Let the people “hear” their silence on the issue, because the caveat is not to defeat their arguments as much as to show they have no agruments to justify that which they claim.

    The only proviso on this issue is, and for the tenor of this debate to change, the very impression, role, value, and importance of religion in the lives of the people, themselves, will have to undergo a change. Pakistani society is too accepting of anything said in the name of religion and this comes from our indoctrination, from the onset, to obey and respect and not to question religion or any act, deed, intention, argument, justification, or reason given under its rubric.

    We must remember that reason is not always rational and rationalism is not always a reason.

    The power of religion, and that of the groups which use religion, over us, comes from our obedience to their commandments and this needs to change. Before some outwardly secular but closet cleric on PTH jumps the gun into a sea of assumptions, this idea of a change is not so about the rejection of a religion as it about understanding the religion itself through acts of questioning it.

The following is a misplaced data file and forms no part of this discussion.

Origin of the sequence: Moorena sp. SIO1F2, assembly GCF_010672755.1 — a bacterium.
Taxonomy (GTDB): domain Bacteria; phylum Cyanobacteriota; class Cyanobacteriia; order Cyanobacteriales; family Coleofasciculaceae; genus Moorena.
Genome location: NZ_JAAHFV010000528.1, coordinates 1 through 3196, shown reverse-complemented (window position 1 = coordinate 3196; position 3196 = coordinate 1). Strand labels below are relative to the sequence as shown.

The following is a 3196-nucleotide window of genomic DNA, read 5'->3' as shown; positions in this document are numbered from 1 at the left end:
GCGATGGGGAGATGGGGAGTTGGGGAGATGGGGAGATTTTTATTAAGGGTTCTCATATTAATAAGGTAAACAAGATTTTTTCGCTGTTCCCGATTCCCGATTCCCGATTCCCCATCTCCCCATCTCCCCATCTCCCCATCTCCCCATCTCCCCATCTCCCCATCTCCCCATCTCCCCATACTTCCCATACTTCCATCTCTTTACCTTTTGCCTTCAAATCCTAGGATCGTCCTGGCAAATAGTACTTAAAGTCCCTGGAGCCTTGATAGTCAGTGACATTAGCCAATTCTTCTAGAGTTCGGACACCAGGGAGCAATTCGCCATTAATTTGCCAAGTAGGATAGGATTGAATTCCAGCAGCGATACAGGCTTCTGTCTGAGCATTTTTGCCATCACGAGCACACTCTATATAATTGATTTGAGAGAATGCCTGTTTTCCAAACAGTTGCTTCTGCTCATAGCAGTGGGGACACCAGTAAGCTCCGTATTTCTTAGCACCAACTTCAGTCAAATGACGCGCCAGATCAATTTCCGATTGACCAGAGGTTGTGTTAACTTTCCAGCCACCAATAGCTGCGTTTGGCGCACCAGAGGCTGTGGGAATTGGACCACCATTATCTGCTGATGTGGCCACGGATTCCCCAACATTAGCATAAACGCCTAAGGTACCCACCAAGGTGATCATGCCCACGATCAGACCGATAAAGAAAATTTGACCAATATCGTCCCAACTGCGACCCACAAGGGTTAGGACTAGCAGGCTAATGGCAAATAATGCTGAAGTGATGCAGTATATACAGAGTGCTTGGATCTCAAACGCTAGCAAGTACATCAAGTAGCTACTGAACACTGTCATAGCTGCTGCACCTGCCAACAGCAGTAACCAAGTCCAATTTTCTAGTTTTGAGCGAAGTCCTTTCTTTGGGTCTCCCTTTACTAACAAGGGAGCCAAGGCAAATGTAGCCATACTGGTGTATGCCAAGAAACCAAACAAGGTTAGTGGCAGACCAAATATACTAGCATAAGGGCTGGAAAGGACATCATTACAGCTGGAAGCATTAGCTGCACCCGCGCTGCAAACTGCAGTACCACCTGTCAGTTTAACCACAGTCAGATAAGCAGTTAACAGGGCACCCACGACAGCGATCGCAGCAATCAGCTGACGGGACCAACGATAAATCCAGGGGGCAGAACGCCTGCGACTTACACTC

If we wish to lessen the role of these groups, we need to be cynical and critical of them and not accept everything they say on a prima facie level.

    Can we do this? Do we have the intellectual courage to displace religion from its pedestal, where we placed it in the first place, and put it on a level playing field?